You would probably have heard about Microsoft's Surface tablet - be it the latest model or less successful earlier versions.
However, you may have not heard of Dell's Venue 11 Pro. Like the Surface, it is a Windows tablet.
The marketing for both slates stresses that they are versatile and productive tablets which can replace your laptop. Dell's slate, however, is targeted at business users.
This enterprise focus is reflected in the Venue's dark grey and black design. Weighing about 750g, it is not as handy as most Android tablets. The Venue is thick enough to support a full-sized USB 3.0 port.
This port is a must-have for any device which wants to succeed in the business world. Another useful feature: a microSD card slot which lets users increase the built-in storage (a 128GB solid-state drive on the review set) by an additional 64GB.
In addition, Dell offers 20GB of free cloud storage (Dropbox) for one year.
More importantly, a whole range of Dell accessories transforms the Venue into a proper business machine.
They include a keyboard dock with a secondary battery, which, in combination with the Venue tablet, become a laptop. Connect the Venue to a tablet dock, which comes with HDMI and USB ports, to support more peripherals.
The Venue's screen is impeccable. Viewing angles are wide and colours look vibrant without oversaturation.
There is no air gap between the glass and the display. This minimises reflection, despite the glossy screen.
Text and images look sharp on this 1,920 x 1,080-pixel screen. However, at this resolution, icons can look fairly small on the Venue's 10.8-inch display.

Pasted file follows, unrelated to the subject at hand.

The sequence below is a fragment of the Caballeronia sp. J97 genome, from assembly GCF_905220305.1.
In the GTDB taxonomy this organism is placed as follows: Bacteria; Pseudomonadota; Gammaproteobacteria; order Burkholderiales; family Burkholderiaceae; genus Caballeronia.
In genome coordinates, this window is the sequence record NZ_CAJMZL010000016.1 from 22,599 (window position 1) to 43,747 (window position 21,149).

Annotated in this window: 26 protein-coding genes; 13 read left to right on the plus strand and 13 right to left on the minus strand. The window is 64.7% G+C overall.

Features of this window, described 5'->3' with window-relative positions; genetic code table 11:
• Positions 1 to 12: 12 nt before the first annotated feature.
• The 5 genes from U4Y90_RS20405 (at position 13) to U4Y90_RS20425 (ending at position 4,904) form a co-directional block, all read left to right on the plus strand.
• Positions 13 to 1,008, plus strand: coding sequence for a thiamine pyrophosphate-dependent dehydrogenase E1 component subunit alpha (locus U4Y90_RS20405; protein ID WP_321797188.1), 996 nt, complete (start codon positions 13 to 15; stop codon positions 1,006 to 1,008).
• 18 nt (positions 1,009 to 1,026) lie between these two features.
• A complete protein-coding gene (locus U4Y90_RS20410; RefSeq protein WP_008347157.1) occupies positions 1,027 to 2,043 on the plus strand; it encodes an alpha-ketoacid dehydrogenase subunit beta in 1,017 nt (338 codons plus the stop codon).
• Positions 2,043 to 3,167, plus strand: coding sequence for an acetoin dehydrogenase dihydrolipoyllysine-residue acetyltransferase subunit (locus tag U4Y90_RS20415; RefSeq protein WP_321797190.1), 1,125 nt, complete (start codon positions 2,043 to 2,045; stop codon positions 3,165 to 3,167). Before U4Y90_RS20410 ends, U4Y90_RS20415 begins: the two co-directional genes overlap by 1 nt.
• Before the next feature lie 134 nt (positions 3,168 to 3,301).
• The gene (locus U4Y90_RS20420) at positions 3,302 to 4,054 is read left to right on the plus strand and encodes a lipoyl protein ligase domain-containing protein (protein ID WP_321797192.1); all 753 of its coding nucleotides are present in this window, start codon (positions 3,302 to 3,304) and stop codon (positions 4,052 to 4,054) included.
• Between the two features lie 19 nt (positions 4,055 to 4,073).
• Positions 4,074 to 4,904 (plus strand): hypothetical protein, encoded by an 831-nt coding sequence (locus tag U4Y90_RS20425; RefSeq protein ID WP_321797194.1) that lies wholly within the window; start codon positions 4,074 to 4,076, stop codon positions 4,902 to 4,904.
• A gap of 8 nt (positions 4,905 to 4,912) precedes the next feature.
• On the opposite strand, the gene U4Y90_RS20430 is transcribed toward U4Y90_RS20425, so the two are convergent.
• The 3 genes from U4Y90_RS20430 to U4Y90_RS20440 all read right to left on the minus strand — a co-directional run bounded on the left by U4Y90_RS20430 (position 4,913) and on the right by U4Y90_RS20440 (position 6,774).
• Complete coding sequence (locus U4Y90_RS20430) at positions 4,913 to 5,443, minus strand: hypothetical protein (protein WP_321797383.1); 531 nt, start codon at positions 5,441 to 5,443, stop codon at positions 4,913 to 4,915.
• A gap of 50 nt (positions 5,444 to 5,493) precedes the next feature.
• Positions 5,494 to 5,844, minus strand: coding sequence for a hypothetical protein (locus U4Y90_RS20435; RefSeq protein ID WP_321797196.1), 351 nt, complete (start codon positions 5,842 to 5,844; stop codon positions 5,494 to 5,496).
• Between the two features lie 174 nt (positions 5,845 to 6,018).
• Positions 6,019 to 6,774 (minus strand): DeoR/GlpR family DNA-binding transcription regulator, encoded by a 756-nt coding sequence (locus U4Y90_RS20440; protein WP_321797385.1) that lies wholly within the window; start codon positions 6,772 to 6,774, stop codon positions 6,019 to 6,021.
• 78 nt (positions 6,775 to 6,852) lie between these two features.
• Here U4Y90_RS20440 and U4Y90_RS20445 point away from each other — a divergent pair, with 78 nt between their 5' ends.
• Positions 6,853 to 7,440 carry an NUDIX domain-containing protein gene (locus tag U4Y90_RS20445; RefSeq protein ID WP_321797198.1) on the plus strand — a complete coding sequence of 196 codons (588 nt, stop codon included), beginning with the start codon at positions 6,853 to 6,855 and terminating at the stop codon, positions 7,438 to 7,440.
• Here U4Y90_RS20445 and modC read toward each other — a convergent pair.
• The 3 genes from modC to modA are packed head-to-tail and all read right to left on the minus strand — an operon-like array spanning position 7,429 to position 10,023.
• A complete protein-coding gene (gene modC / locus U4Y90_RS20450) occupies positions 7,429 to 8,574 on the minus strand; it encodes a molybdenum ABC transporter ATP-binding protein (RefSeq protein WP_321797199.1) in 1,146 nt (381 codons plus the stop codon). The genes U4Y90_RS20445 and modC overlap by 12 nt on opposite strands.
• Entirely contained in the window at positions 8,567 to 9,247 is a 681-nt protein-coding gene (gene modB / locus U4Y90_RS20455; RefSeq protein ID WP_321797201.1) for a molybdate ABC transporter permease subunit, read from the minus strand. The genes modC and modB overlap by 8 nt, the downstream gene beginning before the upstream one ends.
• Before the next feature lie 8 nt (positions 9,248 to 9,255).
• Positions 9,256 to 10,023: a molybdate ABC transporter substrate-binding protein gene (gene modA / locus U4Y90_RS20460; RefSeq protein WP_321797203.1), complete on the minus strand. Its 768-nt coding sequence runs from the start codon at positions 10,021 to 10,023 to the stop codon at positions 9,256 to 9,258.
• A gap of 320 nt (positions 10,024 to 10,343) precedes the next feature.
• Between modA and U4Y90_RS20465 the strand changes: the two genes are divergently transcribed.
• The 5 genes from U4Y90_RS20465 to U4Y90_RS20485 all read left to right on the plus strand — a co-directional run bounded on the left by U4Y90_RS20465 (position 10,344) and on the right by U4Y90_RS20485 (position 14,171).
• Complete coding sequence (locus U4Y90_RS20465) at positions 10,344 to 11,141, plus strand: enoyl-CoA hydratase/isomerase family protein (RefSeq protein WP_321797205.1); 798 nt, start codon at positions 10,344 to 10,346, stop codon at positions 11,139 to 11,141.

Although I could still tap the icons with my fingers (at no point did I feel the need to use the optional stylus), users with pudgy fingers will find this difficult to do.
Like most tablets, the Venue comes with front (2-megapixel) and rear (8-megapixel) cameras.
However, as it is awkward to hold and shoot with this hefty slate, most users will likely find the front
camera - which can be used for video-conferencing, for instance - more useful.
Powering this tablet is Intel's new Core M processor. This low-power chip does not require a fan, which helps to reduce the thickness of the device. It draws little power (4.5W), which is probably why the Venue managed an impressive seven hours of uptime in our battery life test.
Overall system performance was fairly decent and comparable to some ultrabooks.
The review unit is priced at $1,487, slightly more expensive than the Surface Pro 3 ($1,348 for the Intel Core i5 with a 128GB solid-state drive).
The Dell's business slant puts it in good stead against its rivals. However, it does not come cheap, especially when you add in the accessories.
Processor: Intel Core M-5Y10c (800MHz)
Graphics: Intel HD Graphics 530
Screen size: 10.8 inches, 1,920 x 1,080 pixels
Connectivity: 1 x USB 3.0, micro-HDMI, headphone and microphone combo jack
Battery: 38 watt-hour
Value of money 3/5
Battery for life 5/5
This article was first published on Jan 28, 2015.
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